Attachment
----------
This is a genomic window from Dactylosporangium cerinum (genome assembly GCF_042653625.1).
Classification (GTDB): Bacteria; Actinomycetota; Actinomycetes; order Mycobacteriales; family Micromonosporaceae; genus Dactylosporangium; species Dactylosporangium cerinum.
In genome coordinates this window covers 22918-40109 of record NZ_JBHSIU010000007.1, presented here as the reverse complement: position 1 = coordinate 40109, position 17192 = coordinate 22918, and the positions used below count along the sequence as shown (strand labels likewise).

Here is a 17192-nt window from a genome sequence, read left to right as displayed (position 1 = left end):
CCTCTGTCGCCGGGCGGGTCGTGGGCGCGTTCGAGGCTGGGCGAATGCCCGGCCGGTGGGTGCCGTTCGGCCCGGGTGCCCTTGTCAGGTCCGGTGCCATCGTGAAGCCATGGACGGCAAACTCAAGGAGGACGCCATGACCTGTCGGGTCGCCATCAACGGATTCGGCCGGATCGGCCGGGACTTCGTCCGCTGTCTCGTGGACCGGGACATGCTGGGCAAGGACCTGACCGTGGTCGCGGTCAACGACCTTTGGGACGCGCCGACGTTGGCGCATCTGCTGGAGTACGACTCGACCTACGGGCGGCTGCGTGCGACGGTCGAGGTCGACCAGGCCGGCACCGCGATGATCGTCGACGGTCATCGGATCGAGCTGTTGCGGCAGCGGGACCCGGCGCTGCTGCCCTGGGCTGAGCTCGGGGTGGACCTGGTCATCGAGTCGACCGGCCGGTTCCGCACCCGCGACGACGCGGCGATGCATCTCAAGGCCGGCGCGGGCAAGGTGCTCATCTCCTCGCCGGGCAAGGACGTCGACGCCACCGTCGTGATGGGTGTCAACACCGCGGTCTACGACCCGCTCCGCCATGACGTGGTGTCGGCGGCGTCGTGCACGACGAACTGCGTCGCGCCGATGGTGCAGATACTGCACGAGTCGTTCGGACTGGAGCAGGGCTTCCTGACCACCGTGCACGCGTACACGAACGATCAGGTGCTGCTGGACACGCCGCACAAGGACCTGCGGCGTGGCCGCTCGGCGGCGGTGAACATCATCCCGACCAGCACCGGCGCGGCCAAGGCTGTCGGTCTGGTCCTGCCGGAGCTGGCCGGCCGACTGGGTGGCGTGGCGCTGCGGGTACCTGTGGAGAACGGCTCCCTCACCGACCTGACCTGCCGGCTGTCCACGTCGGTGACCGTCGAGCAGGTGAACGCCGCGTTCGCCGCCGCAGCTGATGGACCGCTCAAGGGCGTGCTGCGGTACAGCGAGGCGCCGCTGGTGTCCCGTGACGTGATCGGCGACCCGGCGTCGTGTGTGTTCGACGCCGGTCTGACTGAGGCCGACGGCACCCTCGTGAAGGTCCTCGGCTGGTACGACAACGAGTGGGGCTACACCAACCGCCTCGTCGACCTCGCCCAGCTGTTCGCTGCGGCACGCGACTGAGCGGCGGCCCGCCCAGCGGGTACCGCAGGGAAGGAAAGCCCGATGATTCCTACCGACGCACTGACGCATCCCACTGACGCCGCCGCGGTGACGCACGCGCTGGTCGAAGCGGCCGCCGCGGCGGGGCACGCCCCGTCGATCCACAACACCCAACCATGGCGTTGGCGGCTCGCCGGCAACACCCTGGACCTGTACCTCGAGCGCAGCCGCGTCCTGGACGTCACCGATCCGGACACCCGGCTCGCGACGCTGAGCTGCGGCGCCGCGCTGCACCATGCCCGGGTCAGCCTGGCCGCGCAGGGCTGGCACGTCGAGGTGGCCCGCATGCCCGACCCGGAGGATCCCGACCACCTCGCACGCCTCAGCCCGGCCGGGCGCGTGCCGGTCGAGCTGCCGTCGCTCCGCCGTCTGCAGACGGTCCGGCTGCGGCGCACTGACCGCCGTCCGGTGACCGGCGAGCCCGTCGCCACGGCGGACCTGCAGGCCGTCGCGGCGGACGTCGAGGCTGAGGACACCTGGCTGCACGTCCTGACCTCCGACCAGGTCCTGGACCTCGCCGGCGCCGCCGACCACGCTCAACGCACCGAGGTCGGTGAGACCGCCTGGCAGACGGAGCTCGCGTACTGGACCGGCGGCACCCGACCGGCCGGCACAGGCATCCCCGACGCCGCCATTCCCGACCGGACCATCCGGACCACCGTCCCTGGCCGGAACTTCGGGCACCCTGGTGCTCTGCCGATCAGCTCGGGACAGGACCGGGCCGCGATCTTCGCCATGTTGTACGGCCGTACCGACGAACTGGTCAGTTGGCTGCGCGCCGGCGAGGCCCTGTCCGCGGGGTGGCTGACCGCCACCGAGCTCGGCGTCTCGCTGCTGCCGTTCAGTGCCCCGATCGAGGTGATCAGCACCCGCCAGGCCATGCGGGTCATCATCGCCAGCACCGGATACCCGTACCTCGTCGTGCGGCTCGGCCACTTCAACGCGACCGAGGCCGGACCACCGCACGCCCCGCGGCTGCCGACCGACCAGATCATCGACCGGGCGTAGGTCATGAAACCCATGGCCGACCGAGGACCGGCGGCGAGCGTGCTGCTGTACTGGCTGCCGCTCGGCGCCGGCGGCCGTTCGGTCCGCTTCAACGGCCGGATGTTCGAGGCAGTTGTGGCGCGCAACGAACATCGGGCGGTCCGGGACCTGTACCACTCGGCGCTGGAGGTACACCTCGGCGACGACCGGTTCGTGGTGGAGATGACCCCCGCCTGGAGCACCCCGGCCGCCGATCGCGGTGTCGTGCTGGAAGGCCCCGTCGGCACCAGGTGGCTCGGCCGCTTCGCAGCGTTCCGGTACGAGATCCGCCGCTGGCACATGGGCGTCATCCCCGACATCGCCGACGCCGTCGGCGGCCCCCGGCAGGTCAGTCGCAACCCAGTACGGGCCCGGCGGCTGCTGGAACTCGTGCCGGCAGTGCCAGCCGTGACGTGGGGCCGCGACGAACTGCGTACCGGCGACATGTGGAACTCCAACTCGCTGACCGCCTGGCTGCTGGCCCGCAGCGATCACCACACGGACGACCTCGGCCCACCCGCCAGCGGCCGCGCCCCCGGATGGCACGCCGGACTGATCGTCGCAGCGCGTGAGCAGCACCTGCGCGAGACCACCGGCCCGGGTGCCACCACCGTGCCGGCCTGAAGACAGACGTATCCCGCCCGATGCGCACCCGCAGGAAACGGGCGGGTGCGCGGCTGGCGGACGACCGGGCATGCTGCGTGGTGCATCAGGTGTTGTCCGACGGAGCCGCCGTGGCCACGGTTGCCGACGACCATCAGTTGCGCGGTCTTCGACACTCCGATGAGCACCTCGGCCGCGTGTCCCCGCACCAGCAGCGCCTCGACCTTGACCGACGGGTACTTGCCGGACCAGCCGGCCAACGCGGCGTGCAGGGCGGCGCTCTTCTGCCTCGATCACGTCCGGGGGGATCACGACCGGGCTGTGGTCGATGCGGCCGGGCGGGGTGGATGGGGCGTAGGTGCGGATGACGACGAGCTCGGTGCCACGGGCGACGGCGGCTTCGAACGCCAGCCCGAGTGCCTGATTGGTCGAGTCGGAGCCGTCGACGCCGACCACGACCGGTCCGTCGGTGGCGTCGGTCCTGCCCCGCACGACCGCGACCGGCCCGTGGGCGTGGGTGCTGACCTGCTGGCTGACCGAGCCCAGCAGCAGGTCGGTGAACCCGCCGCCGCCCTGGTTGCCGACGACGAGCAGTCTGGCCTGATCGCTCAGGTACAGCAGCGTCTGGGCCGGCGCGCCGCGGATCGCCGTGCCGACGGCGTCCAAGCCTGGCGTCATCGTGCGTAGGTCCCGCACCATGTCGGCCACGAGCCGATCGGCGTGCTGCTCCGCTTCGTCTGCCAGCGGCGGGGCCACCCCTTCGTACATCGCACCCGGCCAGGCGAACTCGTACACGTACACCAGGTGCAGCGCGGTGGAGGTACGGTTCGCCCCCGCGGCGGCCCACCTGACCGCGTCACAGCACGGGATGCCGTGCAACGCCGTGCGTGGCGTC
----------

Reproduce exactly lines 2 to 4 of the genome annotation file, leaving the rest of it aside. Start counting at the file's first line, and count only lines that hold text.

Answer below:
Classification (GTDB): Bacteria; Actinomycetota; Actinomycetes; order Mycobacteriales; family Micromonosporaceae; genus Dactylosporangium; species Dactylosporangium cerinum.
In genome coordinates this window covers 22918-40109 of record NZ_JBHSIU010000007.1, presented here as the reverse complement: position 1 = coordinate 40109, position 17192 = coordinate 22918, and the positions used below count along the sequence as shown (strand labels likewise).

Here is a 17192-nt window from a genome sequence, read left to right as displayed (position 1 = left end):